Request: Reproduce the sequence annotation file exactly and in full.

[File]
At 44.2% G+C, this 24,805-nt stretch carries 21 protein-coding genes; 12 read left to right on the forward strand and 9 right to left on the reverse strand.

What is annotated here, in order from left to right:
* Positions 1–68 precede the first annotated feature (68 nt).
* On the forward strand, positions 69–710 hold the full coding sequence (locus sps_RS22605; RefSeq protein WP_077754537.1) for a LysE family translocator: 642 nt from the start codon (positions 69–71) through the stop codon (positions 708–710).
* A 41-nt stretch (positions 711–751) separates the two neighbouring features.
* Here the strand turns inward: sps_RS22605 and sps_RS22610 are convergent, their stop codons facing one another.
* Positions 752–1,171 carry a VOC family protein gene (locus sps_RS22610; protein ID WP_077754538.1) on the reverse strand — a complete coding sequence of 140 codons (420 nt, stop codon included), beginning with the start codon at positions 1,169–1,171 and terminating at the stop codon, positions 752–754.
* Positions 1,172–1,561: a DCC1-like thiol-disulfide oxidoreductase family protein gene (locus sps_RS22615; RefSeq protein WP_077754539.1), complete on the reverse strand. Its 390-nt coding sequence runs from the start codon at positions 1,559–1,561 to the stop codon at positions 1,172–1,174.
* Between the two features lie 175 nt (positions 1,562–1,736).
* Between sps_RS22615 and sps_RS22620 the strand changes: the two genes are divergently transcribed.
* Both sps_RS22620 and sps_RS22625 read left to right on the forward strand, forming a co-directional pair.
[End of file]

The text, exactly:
At 44.2% G+C, this 24,805-nt stretch carries 21 protein-coding genes; 12 read left to right on the forward strand and 9 right to left on the reverse strand.

What is annotated here, in order from left to right:
* Positions 1–68 precede the first annotated feature (68 nt).
* On the forward strand, positions 69–710 hold the full coding sequence (locus sps_RS22605; RefSeq protein WP_077754537.1) for a LysE family translocator: 642 nt from the start codon (positions 69–71) through the stop codon (positions 708–710).
* A 41-nt stretch (positions 711–751) separates the two neighbouring features.
* Here the strand turns inward: sps_RS22605 and sps_RS22610 are convergent, their stop codons facing one another.
* Positions 752–1,171 carry a VOC family protein gene (locus sps_RS22610; protein ID WP_077754538.1) on the reverse strand — a complete coding sequence of 140 codons (420 nt, stop codon included), beginning with the start codon at positions 1,169–1,171 and terminating at the stop codon, positions 752–754.
* Positions 1,172–1,561: a DCC1-like thiol-disulfide oxidoreductase family protein gene (locus sps_RS22615; RefSeq protein WP_077754539.1), complete on the reverse strand. Its 390-nt coding sequence runs from the start codon at positions 1,559–1,561 to the stop codon at positions 1,172–1,174.
* Between the two features lie 175 nt (positions 1,562–1,736).
* Between sps_RS22615 and sps_RS22620 the strand changes: the two genes are divergently transcribed.
* Both sps_RS22620 and sps_RS22625 read left to right on the forward strand, forming a co-directional pair.